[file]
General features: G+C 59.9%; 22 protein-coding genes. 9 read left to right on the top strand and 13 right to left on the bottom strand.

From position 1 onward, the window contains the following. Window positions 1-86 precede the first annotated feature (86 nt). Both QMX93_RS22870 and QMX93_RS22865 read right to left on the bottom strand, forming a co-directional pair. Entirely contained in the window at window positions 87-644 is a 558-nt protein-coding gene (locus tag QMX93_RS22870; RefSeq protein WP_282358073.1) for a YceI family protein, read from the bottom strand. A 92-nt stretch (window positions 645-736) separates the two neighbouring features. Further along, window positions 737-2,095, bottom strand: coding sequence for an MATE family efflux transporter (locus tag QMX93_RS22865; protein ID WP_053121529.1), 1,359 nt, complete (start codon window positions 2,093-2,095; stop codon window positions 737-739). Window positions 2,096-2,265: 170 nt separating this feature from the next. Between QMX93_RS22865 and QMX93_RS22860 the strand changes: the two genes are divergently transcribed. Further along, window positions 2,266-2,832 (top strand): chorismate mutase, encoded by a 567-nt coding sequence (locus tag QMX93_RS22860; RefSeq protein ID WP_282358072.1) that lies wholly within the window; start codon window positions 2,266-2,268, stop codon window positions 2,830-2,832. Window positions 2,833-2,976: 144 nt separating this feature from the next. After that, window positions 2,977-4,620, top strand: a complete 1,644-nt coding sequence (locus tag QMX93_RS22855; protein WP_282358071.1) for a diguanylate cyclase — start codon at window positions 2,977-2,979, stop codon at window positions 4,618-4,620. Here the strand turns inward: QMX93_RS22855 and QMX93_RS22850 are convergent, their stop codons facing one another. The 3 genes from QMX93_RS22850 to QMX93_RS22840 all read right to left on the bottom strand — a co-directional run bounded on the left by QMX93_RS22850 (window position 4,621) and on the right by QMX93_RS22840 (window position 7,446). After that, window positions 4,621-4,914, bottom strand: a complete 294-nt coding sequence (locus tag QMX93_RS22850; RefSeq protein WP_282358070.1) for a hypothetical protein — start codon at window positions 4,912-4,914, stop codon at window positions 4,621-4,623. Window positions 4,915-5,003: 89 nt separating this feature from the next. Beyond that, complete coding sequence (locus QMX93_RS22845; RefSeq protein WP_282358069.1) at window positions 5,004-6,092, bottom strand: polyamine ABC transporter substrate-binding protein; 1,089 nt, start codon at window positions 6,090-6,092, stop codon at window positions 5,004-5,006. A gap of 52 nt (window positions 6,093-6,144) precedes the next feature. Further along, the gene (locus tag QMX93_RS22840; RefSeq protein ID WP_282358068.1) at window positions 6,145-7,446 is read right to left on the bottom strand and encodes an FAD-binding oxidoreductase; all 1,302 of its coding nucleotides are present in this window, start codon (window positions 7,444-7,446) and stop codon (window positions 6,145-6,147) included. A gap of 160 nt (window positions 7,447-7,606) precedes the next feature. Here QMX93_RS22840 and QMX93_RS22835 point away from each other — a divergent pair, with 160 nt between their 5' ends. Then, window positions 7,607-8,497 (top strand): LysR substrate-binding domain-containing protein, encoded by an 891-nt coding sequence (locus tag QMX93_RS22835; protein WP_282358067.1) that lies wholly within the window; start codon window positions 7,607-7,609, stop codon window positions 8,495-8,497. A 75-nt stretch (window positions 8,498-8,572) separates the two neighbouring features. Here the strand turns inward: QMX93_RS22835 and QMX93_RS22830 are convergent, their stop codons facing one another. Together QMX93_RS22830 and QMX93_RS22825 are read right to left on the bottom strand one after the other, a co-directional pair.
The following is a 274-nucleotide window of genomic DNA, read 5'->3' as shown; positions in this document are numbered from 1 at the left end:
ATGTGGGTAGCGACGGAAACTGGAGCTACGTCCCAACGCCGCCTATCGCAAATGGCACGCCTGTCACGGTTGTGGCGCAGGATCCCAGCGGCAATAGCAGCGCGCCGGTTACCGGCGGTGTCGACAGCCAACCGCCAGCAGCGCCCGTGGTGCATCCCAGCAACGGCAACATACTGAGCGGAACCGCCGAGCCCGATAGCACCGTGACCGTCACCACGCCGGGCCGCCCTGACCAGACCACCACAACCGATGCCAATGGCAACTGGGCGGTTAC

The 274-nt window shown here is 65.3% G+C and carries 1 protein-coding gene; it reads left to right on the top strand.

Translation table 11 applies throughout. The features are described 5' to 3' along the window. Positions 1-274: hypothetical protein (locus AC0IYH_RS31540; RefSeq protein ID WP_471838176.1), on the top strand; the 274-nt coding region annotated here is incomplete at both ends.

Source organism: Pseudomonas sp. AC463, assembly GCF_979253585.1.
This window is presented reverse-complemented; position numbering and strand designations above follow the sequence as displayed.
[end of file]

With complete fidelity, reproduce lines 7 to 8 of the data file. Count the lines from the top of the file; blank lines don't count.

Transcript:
Source organism: Pseudomonas sp. AC463, assembly GCF_979253585.1.
This window is presented reverse-complemented; position numbering and strand designations above follow the sequence as displayed.